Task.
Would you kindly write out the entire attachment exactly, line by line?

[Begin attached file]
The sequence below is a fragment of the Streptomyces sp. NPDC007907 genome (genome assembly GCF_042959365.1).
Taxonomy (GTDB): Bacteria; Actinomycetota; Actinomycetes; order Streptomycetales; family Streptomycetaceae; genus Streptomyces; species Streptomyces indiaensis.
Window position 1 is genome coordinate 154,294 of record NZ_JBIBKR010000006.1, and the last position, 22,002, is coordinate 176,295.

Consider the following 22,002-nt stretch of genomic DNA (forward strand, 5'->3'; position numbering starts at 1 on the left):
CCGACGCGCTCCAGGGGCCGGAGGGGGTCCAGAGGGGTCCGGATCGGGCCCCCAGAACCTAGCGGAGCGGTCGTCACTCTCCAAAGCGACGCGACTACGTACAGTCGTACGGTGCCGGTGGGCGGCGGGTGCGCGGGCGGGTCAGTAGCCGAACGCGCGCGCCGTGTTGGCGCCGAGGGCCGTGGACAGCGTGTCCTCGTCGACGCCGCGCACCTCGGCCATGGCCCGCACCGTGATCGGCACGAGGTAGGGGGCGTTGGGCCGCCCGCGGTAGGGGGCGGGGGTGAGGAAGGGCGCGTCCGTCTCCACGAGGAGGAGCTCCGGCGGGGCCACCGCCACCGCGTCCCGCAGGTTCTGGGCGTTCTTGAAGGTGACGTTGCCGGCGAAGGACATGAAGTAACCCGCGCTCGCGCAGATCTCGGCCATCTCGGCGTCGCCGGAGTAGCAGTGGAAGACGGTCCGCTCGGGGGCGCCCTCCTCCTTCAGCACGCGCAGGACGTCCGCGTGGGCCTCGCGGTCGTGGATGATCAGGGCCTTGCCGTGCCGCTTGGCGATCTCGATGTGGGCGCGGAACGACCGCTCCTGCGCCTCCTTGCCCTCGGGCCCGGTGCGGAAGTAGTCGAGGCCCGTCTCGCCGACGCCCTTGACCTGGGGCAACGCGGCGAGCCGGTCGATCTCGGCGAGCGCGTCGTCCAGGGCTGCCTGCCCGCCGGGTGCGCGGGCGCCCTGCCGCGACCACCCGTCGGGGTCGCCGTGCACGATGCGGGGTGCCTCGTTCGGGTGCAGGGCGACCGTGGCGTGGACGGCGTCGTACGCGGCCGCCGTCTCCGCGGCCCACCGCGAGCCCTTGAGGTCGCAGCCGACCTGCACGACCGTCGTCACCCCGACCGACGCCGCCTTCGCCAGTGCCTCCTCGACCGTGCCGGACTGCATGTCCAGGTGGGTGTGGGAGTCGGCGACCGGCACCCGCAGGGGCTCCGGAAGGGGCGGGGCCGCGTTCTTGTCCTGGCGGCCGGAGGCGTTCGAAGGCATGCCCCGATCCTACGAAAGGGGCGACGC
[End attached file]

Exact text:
The sequence below is a fragment of the Streptomyces sp. NPDC007907 genome (genome assembly GCF_042959365.1).
Taxonomy (GTDB): Bacteria; Actinomycetota; Actinomycetes; order Streptomycetales; family Streptomycetaceae; genus Streptomyces; species Streptomyces indiaensis.
Window position 1 is genome coordinate 154,294 of record NZ_JBIBKR010000006.1, and the last position, 22,002, is coordinate 176,295.

Consider the following 22,002-nt stretch of genomic DNA (forward strand, 5'->3'; position numbering starts at 1 on the left):
CCGACGCGCTCCAGGGGCCGGAGGGGGTCCAGAGGGGTCCGGATCGGGCCCCCAGAACCTAGCGGAGCGGTCGTCACTCTCCAAAGCGACGCGACTACGTACAGTCGTACGGTGCCGGTGGGCGGCGGGTGCGCGGGCGGGTCAGTAGCCGAACGCGCGCGCCGTGTTGGCGCCGAGGGCCGTGGACAGCGTGTCCTCGTCGACGCCGCGCACCTCGGCCATGGCCCGCACCGTGATCGGCACGAGGTAGGGGGCGTTGGGCCGCCCGCGGTAGGGGGCGGGGGTGAGGAAGGGCGCGTCCGTCTCCACGAGGAGGAGCTCCGGCGGGGCCACCGCCACCGCGTCCCGCAGGTTCTGGGCGTTCTTGAAGGTGACGTTGCCGGCGAAGGACATGAAGTAACCCGCGCTCGCGCAGATCTCGGCCATCTCGGCGTCGCCGGAGTAGCAGTGGAAGACGGTCCGCTCGGGGGCGCCCTCCTCCTTCAGCACGCGCAGGACGTCCGCGTGGGCCTCGCGGTCGTGGATGATCAGGGCCTTGCCGTGCCGCTTGGCGATCTCGATGTGGGCGCGGAACGACCGCTCCTGCGCCTCCTTGCCCTCGGGCCCGGTGCGGAAGTAGTCGAGGCCCGTCTCGCCGACGCCCTTGACCTGGGGCAACGCGGCGAGCCGGTCGATCTCGGCGAGCGCGTCGTCCAGGGCTGCCTGCCCGCCGGGTGCGCGGGCGCCCTGCCGCGACCACCCGTCGGGGTCGCCGTGCACGATGCGGGGTGCCTCGTTCGGGTGCAGGGCGACCGTGGCGTGGACGGCGTCGTACGCGGCCGCCGTCTCCGCGGCCCACCGCGAGCCCTTGAGGTCGCAGCCGACCTGCACGACCGTCGTCACCCCGACCGACGCCGCCTTCGCCAGTGCCTCCTCGACCGTGCCGGACTGCATGTCCAGGTGGGTGTGGGAGTCGGCGACCGGCACCCGCAGGGGCTCCGGAAGGGGCGGGGCCGCGTTCTTGTCCTGGCGGCCGGAGGCGTTCGAAGGCATGCCCCGATCCTACGAAAGGGGCGACGC